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Author Topic: On buying Top Bar Hives  (Read 6923 times)

Offline Robo

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Re: On buying Top Bar Hives
« Reply #20 on: October 09, 2009, 12:19:55 PM »
darn,  Bill is such a sweat heart :-*
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Offline Michael Bush

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Re: On buying Top Bar Hives
« Reply #21 on: October 10, 2009, 11:35:36 AM »
I agree that the fancy top bar hives seem to negate one of the appeals of a top bar hive to me.  To me one of the appealing aspects is that they are cheap and simple to make.  On the other hand, the fancy ones provide some things that some people want.  They are nice looking, have an observation window, usually have some kind of screened bottom board (which many seem to think they need for Varroa), legs (which would get it blown over in the wind where I live) and many other features that I find superfluous, but they are nice.  For those who have some money to spend and no skills in woodworking it saves them having to make the top bars and the comb guides which are the parts that require some skill with a saw.  I do think there is a market for a simple and cheap top bar hive for those who lack woodworking skills but don't want a work of art.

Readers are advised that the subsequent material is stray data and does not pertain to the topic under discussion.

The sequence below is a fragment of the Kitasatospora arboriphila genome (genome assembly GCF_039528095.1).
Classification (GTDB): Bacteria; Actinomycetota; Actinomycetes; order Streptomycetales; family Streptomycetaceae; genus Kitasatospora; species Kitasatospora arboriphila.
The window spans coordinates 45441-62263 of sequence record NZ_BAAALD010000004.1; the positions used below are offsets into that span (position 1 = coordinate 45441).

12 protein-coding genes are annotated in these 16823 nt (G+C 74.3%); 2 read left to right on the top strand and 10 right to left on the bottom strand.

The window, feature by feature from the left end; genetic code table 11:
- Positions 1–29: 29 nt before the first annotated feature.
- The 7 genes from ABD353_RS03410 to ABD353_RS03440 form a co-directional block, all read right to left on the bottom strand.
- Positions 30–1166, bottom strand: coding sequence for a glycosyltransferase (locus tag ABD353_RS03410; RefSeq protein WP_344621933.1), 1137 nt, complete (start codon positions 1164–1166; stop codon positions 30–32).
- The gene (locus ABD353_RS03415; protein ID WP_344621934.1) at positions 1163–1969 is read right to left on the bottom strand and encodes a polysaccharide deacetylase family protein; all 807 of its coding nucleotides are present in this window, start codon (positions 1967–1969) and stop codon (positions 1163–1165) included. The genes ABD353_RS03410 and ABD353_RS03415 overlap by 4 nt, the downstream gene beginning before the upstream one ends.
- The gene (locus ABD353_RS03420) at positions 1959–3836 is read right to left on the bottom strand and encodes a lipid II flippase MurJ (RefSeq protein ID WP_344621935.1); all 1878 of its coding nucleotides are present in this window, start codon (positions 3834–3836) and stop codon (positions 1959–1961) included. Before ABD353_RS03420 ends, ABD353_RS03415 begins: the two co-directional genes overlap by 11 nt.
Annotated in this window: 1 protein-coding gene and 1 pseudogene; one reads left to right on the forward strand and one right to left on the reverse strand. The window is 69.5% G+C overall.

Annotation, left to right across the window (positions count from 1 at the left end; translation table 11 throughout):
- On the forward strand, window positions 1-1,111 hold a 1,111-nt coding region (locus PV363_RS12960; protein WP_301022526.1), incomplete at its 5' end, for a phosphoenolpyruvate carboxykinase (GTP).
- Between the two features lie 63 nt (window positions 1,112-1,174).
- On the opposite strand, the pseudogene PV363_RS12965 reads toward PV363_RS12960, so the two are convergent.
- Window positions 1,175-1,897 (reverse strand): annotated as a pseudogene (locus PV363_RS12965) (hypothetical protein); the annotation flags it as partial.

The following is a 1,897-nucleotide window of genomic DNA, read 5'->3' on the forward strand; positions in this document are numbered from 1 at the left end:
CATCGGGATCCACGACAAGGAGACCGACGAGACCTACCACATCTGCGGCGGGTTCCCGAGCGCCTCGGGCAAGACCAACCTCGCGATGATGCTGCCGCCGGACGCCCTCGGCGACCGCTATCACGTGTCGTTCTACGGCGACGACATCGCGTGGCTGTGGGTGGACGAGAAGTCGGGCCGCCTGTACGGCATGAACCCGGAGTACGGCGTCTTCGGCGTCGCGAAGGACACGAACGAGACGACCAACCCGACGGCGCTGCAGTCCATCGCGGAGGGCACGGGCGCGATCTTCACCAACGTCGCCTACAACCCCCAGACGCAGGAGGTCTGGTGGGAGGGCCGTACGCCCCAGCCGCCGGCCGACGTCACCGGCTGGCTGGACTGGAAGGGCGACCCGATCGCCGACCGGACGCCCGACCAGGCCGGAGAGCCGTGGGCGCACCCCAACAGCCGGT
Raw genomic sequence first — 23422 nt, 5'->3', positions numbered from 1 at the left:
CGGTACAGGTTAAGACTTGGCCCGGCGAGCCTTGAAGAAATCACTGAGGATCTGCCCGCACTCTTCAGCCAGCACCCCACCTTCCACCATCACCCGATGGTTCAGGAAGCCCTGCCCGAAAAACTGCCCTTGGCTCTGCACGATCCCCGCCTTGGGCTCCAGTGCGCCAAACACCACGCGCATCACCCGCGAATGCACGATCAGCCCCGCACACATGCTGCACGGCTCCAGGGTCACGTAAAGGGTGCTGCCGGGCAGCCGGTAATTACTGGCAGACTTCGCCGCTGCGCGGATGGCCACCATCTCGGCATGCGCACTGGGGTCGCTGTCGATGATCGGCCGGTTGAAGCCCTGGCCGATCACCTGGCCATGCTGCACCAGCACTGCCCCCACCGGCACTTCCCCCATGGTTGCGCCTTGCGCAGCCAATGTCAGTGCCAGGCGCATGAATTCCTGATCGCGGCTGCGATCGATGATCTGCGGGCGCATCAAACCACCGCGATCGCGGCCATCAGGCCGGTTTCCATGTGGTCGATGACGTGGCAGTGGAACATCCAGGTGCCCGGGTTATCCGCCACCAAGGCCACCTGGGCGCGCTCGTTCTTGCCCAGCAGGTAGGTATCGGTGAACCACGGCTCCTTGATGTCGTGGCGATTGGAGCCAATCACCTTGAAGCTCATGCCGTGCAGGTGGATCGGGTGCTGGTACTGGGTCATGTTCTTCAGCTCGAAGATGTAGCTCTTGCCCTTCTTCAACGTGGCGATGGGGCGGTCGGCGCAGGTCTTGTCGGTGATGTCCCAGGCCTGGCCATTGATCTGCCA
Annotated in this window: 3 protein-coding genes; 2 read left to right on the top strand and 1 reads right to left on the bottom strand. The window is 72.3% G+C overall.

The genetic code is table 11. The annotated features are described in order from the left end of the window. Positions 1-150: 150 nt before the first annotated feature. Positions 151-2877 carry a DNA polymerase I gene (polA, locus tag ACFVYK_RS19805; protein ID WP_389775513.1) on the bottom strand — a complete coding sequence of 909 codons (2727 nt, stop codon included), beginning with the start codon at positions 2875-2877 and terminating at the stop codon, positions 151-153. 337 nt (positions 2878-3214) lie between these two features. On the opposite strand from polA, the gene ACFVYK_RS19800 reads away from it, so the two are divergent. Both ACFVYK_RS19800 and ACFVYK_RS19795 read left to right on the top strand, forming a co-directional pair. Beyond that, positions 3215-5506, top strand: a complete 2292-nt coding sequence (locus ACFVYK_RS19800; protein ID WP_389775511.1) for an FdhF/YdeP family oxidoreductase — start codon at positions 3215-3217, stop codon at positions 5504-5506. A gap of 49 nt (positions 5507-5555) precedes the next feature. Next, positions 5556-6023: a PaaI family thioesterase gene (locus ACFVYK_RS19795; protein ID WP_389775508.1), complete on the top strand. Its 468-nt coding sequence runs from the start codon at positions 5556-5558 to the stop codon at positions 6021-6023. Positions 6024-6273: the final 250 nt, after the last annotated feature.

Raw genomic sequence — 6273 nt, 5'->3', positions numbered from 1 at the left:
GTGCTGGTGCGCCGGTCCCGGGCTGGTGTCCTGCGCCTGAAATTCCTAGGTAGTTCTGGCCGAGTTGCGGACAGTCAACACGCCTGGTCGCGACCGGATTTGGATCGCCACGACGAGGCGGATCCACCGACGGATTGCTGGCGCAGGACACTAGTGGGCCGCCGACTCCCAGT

I will also say that I've priced what it takes me to make things, like foundationless frames, top bars with comb guides etc. and what people are willing to pay for them, and it's just not worth making them from my point of view unless they go for more than I think they are worth...
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